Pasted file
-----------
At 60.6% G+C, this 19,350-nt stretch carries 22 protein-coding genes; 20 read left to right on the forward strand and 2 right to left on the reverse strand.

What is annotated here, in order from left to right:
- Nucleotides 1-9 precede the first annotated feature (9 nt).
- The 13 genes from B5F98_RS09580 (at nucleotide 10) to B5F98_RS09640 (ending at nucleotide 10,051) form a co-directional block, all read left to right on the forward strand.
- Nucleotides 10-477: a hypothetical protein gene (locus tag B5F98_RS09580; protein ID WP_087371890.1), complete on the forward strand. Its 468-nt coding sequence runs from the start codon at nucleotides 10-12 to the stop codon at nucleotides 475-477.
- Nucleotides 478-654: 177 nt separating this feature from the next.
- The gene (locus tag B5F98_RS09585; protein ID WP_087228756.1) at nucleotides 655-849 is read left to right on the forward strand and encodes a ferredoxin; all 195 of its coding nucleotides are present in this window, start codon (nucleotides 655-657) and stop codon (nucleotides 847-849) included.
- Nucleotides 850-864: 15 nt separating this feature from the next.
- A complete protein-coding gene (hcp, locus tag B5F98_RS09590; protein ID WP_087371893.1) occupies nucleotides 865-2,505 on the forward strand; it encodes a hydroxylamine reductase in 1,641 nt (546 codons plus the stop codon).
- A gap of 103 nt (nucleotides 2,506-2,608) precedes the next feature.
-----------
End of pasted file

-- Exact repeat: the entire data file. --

At 60.6% G+C, this 19,350-nt stretch carries 22 protein-coding genes; 20 read left to right on the forward strand and 2 right to left on the reverse strand.

What is annotated here, in order from left to right:
- Nucleotides 1-9 precede the first annotated feature (9 nt).
- The 13 genes from B5F98_RS09580 (at nucleotide 10) to B5F98_RS09640 (ending at nucleotide 10,051) form a co-directional block, all read left to right on the forward strand.
- Nucleotides 10-477: a hypothetical protein gene (locus tag B5F98_RS09580; protein ID WP_087371890.1), complete on the forward strand. Its 468-nt coding sequence runs from the start codon at nucleotides 10-12 to the stop codon at nucleotides 475-477.
- Nucleotides 478-654: 177 nt separating this feature from the next.
- The gene (locus tag B5F98_RS09585; protein ID WP_087228756.1) at nucleotides 655-849 is read left to right on the forward strand and encodes a ferredoxin; all 195 of its coding nucleotides are present in this window, start codon (nucleotides 655-657) and stop codon (nucleotides 847-849) included.
- Nucleotides 850-864: 15 nt separating this feature from the next.
- A complete protein-coding gene (hcp, locus tag B5F98_RS09590; protein ID WP_087371893.1) occupies nucleotides 865-2,505 on the forward strand; it encodes a hydroxylamine reductase in 1,641 nt (546 codons plus the stop codon).
- A gap of 103 nt (nucleotides 2,506-2,608) precedes the next feature.